You wouldn't be unusual if you think that life feels like something of an uphill battle, especially at the moment. Climbing a mountain is an often used metaphor for the journey of life, probably because it feels pretty accurate. Author of The Artist's Way, Julia Cameron uses it to refer to the journey of the artist as well.
The thing is, we often think that the journey of life (or as an artist) is a straight line heading up the mountain. We start at the bottom and, as life evolves, assume we get higher, closer to our goal at the top of the mountain. The thing is, that's not really how life pans out, is it? Sometimes we have to go down into a valley in order to climb once again. Those "dips" represent the troughs of life - the illness or accident, the redundancy or demotion, the period of unemployment or failing our exams. As artists we are rejected for comps, fail to sell or hit a creative block. Cameron also points out that a more realistic way of climbing a mountain is by climbing slowly; spiraling around the mountain's girth. Climbing this way instead of straight up the side means that it takes a bit longer to get to the top, and we often revisit the same scenery over and over again. That can be frustrating. But Cameron reminds us that we are seeing the scenery from a slightly different perspective each time, a fact that can help us to learn lessons that we keep banging our head against. Climbing up the escarpment gets us there much quicker, but doing that means we spend most of the time climbing, concentrating hard and staring at the rockface. Scenery is not something we can really enjoy until we get to the top.
In our Neoliberal society, we tend to assume that what we should aspire to is reaching the top of the mountain, and the sooner the better. We tend to regard anyone who doesn't get to the summit as a bit of a failure, not having what it actually takes to see the distance, or maybe they are just lazy and therefore don't deserve to see the panorama visible from the top of the mountain.
I don't really agree with that idea. So let me borrow the mountain climbing metaphor to add a different perspective to our journey of life and to that of the artist.
Firstly, as I've already said, going straight up the steep slope of the mountain doesn't really enable you to see anything much until you get to where you are going. Perhaps those who take it a bit slower and steadier get to experience a bit more of the good stuff on the way. Like the creek that courses down through the valleys and ravines, the wildlife that lives in the foothills, or the forest bathing they can experience on the less steep inclines. Plus, they arguably have a better chance of getting where they want to go in one piece. It is easy to fall while climbing the cliff face, especially if we have failed to plan our ascent to the extent we need to. The high risk, high reward route is not always the best. Sometimes it really is the slow and steady who win the race.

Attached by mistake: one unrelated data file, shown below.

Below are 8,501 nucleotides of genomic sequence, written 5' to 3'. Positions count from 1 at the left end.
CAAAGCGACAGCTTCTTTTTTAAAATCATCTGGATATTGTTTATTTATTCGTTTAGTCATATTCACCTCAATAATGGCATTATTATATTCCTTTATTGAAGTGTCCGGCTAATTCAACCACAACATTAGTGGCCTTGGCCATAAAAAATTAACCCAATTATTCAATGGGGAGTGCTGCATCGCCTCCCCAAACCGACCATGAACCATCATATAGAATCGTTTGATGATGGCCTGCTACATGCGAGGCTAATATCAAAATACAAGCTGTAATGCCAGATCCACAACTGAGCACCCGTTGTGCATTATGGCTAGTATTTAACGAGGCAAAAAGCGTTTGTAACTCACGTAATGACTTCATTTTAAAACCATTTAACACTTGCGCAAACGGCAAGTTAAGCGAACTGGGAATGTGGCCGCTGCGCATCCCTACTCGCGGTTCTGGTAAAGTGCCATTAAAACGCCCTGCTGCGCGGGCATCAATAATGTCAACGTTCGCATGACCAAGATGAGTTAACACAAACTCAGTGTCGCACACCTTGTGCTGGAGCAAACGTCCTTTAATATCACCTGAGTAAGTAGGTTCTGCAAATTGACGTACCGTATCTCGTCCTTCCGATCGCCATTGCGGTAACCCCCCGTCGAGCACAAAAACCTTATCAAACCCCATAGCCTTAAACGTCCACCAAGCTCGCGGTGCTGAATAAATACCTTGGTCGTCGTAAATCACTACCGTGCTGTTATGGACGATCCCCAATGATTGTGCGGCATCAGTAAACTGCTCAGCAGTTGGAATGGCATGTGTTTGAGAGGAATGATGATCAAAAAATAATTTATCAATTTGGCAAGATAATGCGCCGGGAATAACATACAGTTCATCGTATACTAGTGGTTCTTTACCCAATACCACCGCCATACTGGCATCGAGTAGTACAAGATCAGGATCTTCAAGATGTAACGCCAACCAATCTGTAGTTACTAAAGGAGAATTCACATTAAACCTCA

Regardless of which way you go, it is easy to slip on the way up the mountain through no fault of our own. Sometimes the ropes that support us are worn, or the ground underfoot is loose. Sometimes we encounter disaster, where the path itself disappears under a mudslide or avalanche. We might lose our way or encounter bad weather. None of these things is a reflection of our worth or ability to climb. It is the capacity to stand up again and push forward, perhaps seek an alternate route or try on another day that makes the difference. Doing this will inevitably make us stronger, and offer more beneficial help to others who may want to follow in our footsteps.
Does it really matter how long it takes to get there or even how many attempts it takes? Sometimes we just need to sit on the mountain, reflect and rest until we can climb again. And, not everyone is physically capable of climbing a sheer rock face. That doesn't make them any less than the people who can. It just means they will approach things a different way. And maybe the view is just as good from half way up the hill as it is from the top. Possibly different, but just as good.
Unless you are a Chinese monk who lives on the tip of an impossible peak to be closer to god or whatever, the odds are that even if you reach the top, you won't be able to stay there indefinitely. At some point, you will need to come down, either because you can't survive the elements long term or you are standing in the way of someone else whose turn it is to see the view. That is most definitely true in life as well as artistic careers. It is difficult to stay at the top for long periods. Sometimes the only way it is possible is to push other people off into the void below. Maybe you can have a few successful goes at reaching the summit, but you can be assured that there will always someone coming behind you. Maybe there is more to be said for those that can safely navigate their way back down the mountain and ensure their longevity than those who cause harm to themselves or others in order to win the race to the top and stay there.
Then there is the issue of which mountain you should climb. What if you race to the top of the tallest mountain only to find you are stranded somewhere you don't really want to be? What if, once you get to the top, all you can see is an endless range of more mountains to climb? What if, for a change, you were meant to travel the plains or the woods, sail on the river or sea? Maybe it is more important that our general direction of travel is forwards, not upwards. I wish you well in your travels, wherever they take you, metaphoric or otherwise. May you be sure-footed, enjoy the scenery and don't forget to rest along the way.